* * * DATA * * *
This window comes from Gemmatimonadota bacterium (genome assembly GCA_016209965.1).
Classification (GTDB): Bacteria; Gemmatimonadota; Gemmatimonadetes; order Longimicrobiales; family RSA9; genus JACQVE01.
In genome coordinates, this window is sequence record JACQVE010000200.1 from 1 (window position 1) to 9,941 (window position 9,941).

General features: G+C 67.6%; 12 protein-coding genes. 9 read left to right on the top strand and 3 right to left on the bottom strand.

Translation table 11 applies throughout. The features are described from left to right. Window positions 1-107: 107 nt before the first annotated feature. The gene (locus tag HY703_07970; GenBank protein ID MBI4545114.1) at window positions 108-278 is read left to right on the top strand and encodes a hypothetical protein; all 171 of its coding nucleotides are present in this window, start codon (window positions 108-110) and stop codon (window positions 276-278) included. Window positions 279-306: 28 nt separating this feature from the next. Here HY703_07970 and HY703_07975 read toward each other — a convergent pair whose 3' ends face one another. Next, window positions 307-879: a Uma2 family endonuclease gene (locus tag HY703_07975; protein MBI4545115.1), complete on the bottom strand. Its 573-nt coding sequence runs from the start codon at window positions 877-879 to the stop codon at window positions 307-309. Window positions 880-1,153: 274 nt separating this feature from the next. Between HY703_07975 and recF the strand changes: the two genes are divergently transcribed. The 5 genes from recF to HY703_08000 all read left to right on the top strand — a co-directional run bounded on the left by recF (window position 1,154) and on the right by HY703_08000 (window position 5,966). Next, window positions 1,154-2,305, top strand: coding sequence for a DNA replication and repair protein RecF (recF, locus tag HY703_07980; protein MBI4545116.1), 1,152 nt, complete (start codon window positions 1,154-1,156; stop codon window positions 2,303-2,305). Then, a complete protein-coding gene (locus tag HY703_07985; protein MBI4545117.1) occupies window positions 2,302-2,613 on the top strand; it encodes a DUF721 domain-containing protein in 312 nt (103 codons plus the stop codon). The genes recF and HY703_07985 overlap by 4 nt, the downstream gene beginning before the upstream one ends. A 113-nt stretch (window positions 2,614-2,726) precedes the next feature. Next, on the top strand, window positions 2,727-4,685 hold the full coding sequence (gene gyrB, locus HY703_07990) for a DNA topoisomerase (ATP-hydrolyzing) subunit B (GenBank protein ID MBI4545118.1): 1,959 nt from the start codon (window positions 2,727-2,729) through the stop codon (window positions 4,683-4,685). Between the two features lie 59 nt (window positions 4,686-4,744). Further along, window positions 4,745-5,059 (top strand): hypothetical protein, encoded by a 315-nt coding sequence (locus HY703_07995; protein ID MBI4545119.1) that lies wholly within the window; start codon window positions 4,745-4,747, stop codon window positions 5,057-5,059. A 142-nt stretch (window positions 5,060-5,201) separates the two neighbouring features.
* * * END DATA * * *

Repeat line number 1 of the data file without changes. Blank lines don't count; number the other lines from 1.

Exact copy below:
This window comes from Gemmatimonadota bacterium (genome assembly GCA_016209965.1).